In the Loft class out of which Scribblerati formed, Lyda Morehouse gave a graphic representation of her plots. Picture a big u-shaped curve. The protagonist starts out fine, but then bad things happen, and more bad things, and more and more and more, and with each catastrophe, the protagonist refuses to learn/change/grow/act until she or he hits the bottom of the curve. Then they start actually learning from their mistakes, or start protaging rather then passively accepting their punishment. At which point they climb gradually out of the hole. In other words, Lyda likes to beat up on her protagonist. A lot. I took the class, I listened, took notes, respected Lyda's advice, after all, she's not only a published author, she's a really good one. But even so, I clearly didn't really learn this lesson, because I still catch myself being too nice to Beryl.

A number of the books I read over the summer have helped me see more clearly how my own tendency toward not wanting to hurt, while likely a virtue in real life, is not always a virtue in fiction. The best two, and the ones I demand/suggest/plead that you all read, if you haven't yet, are as follows:

1. The Knife of Never Letting Go. Patrick Ness. I'm a slow reader. It's a pretty hefty book. I read it in two days. I never read anything in two days. It is non-stop. Lyda's u-shaped curve becomes a cliff that Todd Hewitt free falls down. Patrick N. is cruel--very cruel--to Todd, but I'm not sure I've ever rooted for a character like I rooted for Todd. Plus, the language is amazing. The talking dog? He's incredible. Please, please, read this book.

2. The Name of the Wind. Patrick Rothfuss. At this year's Wiscon, I went to a session that was facilitated by Patrick R. He was so funny and charming that I decided to read his book. Where Knife is a frakking adrenalin rush, Name is a book for savoring. It does have lots of action and suspense, but paired with an intricate storyline, and a careful, detailed telling of the wizard Kvothe's coming of age. While Todd Hewitt plummets into the ever-deepening abyss of badness, Kvothe has many good things happen along his journey. But the material benefits of each success are all very short-lived; we think that now, finally, things will work out for Kvothe, but no, the benefits keep disappearing, and more obstacles arise. It's kinder and gentler than The Knife of Never Letting Go, but Patrick R. still knows how to kick his protagonist and keep him down. I haven't done it justice here, so I'll just repeat: please, please, read this book.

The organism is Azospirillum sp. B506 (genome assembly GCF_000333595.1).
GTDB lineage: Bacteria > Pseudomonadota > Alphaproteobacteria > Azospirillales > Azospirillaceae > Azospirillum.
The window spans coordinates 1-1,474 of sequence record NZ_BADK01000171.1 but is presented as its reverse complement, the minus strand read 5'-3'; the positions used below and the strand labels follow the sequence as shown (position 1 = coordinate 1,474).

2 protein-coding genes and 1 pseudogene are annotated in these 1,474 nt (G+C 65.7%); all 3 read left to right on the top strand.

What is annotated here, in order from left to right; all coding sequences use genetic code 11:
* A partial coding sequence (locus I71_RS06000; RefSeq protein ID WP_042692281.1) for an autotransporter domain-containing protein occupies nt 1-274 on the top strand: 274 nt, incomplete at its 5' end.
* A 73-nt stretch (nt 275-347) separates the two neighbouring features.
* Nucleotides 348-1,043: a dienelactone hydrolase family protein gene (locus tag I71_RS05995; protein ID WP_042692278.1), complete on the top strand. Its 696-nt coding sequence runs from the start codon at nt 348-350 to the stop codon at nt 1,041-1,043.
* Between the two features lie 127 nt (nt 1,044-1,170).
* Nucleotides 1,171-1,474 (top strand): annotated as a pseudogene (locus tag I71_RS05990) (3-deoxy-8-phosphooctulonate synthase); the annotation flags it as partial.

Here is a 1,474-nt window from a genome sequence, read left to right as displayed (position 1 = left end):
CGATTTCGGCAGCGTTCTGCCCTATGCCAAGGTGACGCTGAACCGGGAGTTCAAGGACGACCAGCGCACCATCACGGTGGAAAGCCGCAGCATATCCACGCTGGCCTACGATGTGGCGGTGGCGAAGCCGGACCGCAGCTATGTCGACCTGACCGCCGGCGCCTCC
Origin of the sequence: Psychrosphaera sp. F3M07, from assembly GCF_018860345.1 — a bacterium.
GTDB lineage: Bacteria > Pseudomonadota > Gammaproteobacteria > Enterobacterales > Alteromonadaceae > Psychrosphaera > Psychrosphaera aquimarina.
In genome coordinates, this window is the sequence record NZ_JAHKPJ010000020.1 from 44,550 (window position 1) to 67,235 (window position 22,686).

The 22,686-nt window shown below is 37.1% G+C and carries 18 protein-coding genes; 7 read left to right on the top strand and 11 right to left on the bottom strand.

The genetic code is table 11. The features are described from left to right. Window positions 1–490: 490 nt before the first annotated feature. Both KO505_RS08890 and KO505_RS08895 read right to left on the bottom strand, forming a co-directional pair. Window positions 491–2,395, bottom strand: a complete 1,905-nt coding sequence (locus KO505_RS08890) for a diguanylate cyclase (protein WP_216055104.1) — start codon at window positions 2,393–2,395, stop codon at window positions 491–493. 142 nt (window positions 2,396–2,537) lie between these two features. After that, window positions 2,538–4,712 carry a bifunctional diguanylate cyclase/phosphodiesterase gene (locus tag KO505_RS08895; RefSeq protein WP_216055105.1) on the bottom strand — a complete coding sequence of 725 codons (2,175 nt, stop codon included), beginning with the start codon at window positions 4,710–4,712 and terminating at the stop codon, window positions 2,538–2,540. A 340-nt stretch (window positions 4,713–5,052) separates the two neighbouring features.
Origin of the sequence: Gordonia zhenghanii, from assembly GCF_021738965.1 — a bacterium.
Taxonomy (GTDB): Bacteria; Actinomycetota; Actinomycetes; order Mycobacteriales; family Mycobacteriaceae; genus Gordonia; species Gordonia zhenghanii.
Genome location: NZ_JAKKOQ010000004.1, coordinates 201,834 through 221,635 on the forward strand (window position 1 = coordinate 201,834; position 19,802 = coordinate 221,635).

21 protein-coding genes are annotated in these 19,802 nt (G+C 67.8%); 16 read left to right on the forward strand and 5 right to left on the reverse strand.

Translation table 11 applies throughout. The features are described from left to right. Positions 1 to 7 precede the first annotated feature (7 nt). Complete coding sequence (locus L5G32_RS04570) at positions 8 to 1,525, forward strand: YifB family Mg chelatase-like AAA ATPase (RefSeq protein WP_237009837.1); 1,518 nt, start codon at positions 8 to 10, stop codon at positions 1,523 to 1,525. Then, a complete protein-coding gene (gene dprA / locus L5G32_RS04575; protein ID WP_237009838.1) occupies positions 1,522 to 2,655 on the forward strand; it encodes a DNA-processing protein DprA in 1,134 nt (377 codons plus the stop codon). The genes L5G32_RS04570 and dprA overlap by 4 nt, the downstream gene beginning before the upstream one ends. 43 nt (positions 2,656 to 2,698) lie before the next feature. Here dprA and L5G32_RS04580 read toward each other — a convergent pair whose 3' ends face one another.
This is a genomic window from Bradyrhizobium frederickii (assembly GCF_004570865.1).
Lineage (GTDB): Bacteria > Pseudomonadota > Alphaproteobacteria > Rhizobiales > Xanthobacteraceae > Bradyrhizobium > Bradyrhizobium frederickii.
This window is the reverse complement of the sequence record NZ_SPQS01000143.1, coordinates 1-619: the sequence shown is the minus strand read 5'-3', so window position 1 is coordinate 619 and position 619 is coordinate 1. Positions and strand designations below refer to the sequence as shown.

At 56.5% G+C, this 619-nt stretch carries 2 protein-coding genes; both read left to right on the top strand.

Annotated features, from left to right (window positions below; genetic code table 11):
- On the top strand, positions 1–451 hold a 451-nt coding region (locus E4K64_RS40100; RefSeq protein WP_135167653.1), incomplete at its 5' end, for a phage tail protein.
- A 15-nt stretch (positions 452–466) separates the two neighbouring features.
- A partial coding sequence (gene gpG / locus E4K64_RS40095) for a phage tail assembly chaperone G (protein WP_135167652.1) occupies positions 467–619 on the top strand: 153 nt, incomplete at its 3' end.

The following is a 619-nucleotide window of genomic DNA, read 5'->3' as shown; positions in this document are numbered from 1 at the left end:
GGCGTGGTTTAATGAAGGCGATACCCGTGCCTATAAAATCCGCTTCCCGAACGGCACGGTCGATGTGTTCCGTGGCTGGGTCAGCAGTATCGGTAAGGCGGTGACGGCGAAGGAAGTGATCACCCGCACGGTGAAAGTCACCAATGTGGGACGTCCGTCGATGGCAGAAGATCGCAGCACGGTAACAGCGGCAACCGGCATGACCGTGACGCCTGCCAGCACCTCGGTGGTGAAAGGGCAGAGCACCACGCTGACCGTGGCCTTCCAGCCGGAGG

Both these Patricks have mastered what I am just learning: that in order to have your readers fall in love with, care about, root for, and feel like they want to protect your main character, you have to hurt them. You can be gentle, you can be fierce, but you need to cause them pain.

It's so unlike real life, this being mean to someone so that other people will love them as much as you do. Warped.

And so I struggle.

Wednesday, September 1, 2010

Hump Day Surprise: Part One is in Beta!

Huge milestone people! Part One of my WIP, To Kill the Goddess, has been through the Scribblerati, revised, and is now in beta draft. Wooooohoooooo!

Part One is the logical first third and opening act of my book. It is twelve chapters in length and clocks in at around 46,000 words and change.

Yes, it's a bit thick, but that's down about 7000 words from the last draft and I expect the average chapter length to decrease as the book progresses. In all, there are a total of 38 chapters and I'm targeting a total length of 120,000 to 130,000 words. Big, but not too big for an epic fantasy.

So what's next? In regards to Part One, I expect to begin distributing it to an as of yet undetermined group of beta readers. I do plan on letting the Scribblerati have another go at it, but I would also like to get some opinions from people whose perceptions aren't burdened by the original draft of To Kill the Goddess, a draft that I completely scrapped and rewrote based on the feedback I received from the Scribblerati.

As for Parts Two and Three, Part Two has made it through the Scribblerati and I intend to begin beta revisions soon. Part Three is in what I refer to as ‘solid draft’ form, meaning it's written, but not polished. I will probably begin working on that too, alternating with Part Two revisions.

So who's awesome?  ME!